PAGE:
The More Things Change…

March 13th will mark one year for me, the beginning of the year of the unusual not just for me but for the entire world

Yes, it has been a year of change all around. This year is quickly coming to an end on the calendar but not so much when it comes to the side-effects, confusion, misinformation, . There is an old saying, the more things change the more they stay the same.

Julius Caesar was warned, “Beware the ides of March.” No one warned us and maybe we, like Caesar, would have ignored the warning anyway. As it stands we e were lulled into a false sense of security. Who us, worry? We are America, the land of the free, the home of the brave. No foreign enemy has every set foot on American soil to wage war against against our democracy (9/11 notwithstanding). But, March 2020 came in like that proverbial Lion that continues to hold us at bay with its roar while we shelter in place and wonder when will it all end?

The changes have snatched the covers off a lot of things, stuff that had often been cloaked in intentional silence. But, in the heat of change, when those covers were ripped off, we startled onlookers looked out the window and immediately saw that the Emperor who walked among us was stark naked. Why had we not noticed his bare nakedness before?

Maybe we were stuck in some kind of mind matrix, comfortable in the assumption that the beat goes on and when the rhythm changes, it’s always to the good. Yeah, that’s where we were. Today, not so much.

The more things change…

The Pandemic demanded our attention, snatched us out of our comfortable comfort zones and threw us into a swirling vortex of “What now?” The cacophony of clashing political voices stopped us in our tracks. Neighbors and friends chose colors previously relegated to the Bloods and the Crips to became gangsters for their cause which they saw as a call to immediate action. They demanded that opposing voices shut up when they tried to speak up to out about the blatant injustice paraded under the guise of “Make America Great,” a statement that raised the question, “Make America Great for Whom.” Social media because the platforms where duels of words took place, the goal being to destroy credibility and undermine support. Fake news abounds, conspiracy theories thrive and instead of burning books, people gather to burn masks and decry the ignorance of the masked and hand sanitized.

The more things change…

Change ripped the covers off the undercover agents of white supremacy. The agents who had managed their “leanings” behind the corporate shield of eligibility and “we already have one,” and tentative pats on the head. The racial divide was always in place but suddenly those agents stripped themselves of their white collars to align themselves with their blue collar brethren wrapped in their 20th century confederate flags. They unified in this new manifest destiny of continued greatness to excoriate those who did not join in their lock-step demand that not only should America remain great, it should also remain supremely white controlled.

The more things change…

March 13th will mark one year for me, a year of change and self-evaluation. It has been a year of distress as I’ve watched the world evolve into planned chaos and no one seems to understand the power of unity for the well being of everyone. We live in our separate camps and give the side-eye to anyone who dares to cross over to offer a peace offering. We trust no one but those who mirror our reflection. No one will take the initiative to storm the Maginot Line of the mind. We shelter in place behind our closed doors. We hold tightly to what we believe is our right and we wrap ourselves in our self-constructed self-righteousness and the Emperor? He still has no clothes.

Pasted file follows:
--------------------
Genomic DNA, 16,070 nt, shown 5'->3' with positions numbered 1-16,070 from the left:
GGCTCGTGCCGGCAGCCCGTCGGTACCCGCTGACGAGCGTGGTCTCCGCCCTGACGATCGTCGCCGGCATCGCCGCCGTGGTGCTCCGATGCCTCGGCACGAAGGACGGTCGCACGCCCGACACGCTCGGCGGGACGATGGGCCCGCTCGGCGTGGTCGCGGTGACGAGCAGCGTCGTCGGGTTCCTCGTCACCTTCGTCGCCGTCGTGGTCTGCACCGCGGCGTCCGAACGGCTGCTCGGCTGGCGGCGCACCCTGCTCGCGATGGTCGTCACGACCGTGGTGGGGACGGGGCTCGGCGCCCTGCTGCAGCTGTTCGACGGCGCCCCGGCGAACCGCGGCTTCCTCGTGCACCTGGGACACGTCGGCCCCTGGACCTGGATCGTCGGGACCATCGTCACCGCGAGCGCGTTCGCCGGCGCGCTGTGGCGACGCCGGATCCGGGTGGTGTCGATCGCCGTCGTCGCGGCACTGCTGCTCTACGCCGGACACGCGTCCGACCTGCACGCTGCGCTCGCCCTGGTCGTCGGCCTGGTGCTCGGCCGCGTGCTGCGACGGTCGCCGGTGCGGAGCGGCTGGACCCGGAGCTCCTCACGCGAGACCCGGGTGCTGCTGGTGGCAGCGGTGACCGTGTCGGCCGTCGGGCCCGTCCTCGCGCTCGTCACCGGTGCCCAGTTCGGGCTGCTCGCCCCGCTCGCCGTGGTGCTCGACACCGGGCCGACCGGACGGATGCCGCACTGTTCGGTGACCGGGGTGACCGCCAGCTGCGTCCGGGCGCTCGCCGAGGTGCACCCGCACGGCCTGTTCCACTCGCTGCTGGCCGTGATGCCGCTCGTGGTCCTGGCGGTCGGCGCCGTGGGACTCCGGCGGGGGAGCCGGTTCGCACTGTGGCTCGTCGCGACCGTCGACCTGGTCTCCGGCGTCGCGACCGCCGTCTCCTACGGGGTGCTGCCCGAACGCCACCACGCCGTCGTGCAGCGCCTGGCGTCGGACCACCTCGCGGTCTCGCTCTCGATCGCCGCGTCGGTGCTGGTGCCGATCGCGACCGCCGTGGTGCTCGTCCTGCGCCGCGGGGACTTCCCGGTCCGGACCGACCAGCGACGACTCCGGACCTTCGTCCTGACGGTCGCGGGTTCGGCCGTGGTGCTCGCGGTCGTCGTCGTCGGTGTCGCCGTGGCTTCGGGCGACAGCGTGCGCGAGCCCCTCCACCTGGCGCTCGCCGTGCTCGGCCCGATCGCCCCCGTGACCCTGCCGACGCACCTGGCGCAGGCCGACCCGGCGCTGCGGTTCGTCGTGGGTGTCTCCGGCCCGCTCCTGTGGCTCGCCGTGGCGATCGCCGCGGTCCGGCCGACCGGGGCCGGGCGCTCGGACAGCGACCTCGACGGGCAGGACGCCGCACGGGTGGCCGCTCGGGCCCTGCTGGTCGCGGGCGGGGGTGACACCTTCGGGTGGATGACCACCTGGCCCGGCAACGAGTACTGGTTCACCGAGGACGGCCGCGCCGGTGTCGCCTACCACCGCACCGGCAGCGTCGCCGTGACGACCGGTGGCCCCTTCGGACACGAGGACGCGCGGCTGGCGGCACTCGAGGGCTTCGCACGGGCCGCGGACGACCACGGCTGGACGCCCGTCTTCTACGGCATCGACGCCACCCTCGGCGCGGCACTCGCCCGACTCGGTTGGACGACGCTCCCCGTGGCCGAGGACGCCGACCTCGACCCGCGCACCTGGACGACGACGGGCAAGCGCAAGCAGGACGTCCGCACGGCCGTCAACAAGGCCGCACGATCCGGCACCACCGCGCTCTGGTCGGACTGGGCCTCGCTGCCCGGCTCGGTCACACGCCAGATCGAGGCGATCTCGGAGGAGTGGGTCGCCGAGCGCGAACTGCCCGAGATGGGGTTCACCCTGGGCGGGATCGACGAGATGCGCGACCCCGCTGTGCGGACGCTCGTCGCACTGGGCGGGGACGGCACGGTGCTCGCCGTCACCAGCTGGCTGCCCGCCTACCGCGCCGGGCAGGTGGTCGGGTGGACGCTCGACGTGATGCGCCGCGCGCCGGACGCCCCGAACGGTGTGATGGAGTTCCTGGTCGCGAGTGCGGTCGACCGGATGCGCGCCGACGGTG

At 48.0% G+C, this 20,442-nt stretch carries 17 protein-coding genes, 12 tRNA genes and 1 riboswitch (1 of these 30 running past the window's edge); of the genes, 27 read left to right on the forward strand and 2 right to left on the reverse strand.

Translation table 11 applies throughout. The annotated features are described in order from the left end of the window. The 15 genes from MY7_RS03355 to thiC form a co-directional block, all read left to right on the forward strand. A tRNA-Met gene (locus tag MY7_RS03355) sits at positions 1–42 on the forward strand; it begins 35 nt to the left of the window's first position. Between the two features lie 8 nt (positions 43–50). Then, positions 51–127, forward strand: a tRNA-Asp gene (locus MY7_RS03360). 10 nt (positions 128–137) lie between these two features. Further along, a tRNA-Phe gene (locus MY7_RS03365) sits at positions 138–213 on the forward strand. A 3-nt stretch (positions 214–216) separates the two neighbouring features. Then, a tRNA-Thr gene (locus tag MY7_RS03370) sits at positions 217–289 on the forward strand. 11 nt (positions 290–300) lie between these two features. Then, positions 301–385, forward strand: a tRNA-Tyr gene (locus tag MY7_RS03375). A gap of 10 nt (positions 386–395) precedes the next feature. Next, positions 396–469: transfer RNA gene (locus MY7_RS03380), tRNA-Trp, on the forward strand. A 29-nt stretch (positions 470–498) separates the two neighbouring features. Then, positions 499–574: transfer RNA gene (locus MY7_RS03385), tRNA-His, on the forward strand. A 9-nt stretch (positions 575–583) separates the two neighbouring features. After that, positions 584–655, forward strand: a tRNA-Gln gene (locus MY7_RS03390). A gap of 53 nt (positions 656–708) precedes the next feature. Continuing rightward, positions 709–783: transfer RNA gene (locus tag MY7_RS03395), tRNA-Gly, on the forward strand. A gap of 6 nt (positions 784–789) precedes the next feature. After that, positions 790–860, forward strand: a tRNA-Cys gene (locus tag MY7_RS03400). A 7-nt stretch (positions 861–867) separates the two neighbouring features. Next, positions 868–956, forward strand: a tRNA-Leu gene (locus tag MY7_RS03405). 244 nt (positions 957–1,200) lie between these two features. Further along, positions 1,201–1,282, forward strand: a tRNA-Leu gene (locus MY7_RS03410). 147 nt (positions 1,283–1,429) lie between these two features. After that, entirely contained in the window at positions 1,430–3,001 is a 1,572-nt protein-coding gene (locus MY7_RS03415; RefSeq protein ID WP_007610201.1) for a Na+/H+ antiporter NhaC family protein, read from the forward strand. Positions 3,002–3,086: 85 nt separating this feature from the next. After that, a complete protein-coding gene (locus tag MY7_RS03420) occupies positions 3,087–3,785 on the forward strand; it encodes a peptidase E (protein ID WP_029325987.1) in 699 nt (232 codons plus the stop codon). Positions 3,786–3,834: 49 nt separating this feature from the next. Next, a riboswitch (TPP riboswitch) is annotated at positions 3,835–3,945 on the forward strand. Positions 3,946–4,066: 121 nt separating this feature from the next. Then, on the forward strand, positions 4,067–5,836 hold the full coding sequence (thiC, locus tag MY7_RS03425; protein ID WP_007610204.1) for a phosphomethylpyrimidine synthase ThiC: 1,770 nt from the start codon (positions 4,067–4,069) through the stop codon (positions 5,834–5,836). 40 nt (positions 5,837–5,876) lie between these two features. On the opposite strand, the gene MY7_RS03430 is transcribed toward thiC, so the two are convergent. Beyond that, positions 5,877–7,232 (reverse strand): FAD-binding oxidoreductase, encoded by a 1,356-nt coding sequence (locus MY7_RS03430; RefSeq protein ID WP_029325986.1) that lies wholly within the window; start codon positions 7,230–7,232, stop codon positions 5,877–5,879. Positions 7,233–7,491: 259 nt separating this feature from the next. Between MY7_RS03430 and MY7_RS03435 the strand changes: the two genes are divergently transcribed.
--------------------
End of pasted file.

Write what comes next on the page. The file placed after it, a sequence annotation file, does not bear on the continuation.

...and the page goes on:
The more things change…

GRACE UNDER FIRE

The old man sits silently on the steps of his front porch.

These are his thinking steps.

“Always thinking,” his wife used to mutter to herself, “Always thinking!”

Miz Mae never really understood her husband’s quiet ways, his continuous reflections on the curiosities of life.

“Always thinking!”

The old man sits on the steps and stares down the street to the corner where some young boys stand discussing whatever it is young boys discuss these days.

“Hey, old man!”

Rufus, a longtime friend, shuffles up to sit beside his old friend.

It is a daily routine for these two, old friends sitting side by side on the stoop talking and listening to one another.

The old man clears his throat, a sure sign he is about to speak on something he has been thinking about for quite some time

“You know, Rufus, we as a people personify grace under fire.”

He rubs his gray grizzled chin as he speaks.

“Whut you mean by “puhSAHnuhfie?” The old man’s friend often wonders where his friend learned all those big words.

“It’s like we look like grace under fire, like if grace under fire was human, it would look like us.”

“Uh Hmmm.”

Rufus tries to make himself sound like he really understands the old man when he “speech-a-fies” but the truth is that he almost always has a hard time following his friend whenever he uses those big words.

“Yep, grace under fire, that’s us.”

Whenever the old man speaks of “us,” he means African Americans

“Grace under fire is the real story of us, you know, Rufus?”

Rufus grunts assent and waits for the old man to expand on his thought.

“Yes sir, they ripped us from our native land. The smells, the sounds, the taste of home was our only luggage on the middle passage. They dragged us onto foreign soil, alien tongues assaulted our native ears. Our language was whipped out of us and we were forced to speak a foreign tongue they did not teach us but when we finally learned to speak what we thought we heard, they laughed and called us ignorant. They did not recognize our genius, did not see the majesty of our being!”